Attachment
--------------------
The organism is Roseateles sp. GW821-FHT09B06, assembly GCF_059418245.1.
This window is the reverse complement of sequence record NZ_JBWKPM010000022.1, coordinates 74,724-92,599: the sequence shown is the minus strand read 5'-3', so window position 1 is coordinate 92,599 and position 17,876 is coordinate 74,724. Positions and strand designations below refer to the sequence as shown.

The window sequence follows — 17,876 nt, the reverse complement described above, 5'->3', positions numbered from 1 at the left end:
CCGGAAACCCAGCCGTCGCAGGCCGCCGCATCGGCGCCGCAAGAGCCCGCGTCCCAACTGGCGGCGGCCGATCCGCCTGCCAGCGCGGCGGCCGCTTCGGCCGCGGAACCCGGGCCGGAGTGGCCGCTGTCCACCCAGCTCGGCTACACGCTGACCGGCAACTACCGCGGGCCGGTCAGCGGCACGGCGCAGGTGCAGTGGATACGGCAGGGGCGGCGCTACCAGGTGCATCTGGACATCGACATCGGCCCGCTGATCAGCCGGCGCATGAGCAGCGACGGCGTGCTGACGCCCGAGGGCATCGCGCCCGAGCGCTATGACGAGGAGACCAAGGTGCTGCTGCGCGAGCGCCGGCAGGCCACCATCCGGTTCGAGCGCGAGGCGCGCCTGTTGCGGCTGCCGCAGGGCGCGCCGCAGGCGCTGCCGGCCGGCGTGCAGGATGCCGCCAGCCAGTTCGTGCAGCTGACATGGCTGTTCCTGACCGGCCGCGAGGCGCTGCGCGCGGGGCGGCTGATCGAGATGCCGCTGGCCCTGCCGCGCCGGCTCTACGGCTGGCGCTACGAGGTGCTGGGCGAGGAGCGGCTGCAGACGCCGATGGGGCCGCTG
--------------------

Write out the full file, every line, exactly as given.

The organism is Roseateles sp. GW821-FHT09B06, assembly GCF_059418245.1.
This window is the reverse complement of sequence record NZ_JBWKPM010000022.1, coordinates 74,724-92,599: the sequence shown is the minus strand read 5'-3', so window position 1 is coordinate 92,599 and position 17,876 is coordinate 74,724. Positions and strand designations below refer to the sequence as shown.

The window sequence follows — 17,876 nt, the reverse complement described above, 5'->3', positions numbered from 1 at the left end:
CCGGAAACCCAGCCGTCGCAGGCCGCCGCATCGGCGCCGCAAGAGCCCGCGTCCCAACTGGCGGCGGCCGATCCGCCTGCCAGCGCGGCGGCCGCTTCGGCCGCGGAACCCGGGCCGGAGTGGCCGCTGTCCACCCAGCTCGGCTACACGCTGACCGGCAACTACCGCGGGCCGGTCAGCGGCACGGCGCAGGTGCAGTGGATACGGCAGGGGCGGCGCTACCAGGTGCATCTGGACATCGACATCGGCCCGCTGATCAGCCGGCGCATGAGCAGCGACGGCGTGCTGACGCCCGAGGGCATCGCGCCCGAGCGCTATGACGAGGAGACCAAGGTGCTGCTGCGCGAGCGCCGGCAGGCCACCATCCGGTTCGAGCGCGAGGCGCGCCTGTTGCGGCTGCCGCAGGGCGCGCCGCAGGCGCTGCCGGCCGGCGTGCAGGATGCCGCCAGCCAGTTCGTGCAGCTGACATGGCTGTTCCTGACCGGCCGCGAGGCGCTGCGCGCGGGGCGGCTGATCGAGATGCCGCTGGCCCTGCCGCGCCGGCTCTACGGCTGGCGCTACGAGGTGCTGGGCGAGGAGCGGCTGCAGACGCCGATGGGGCCGCTG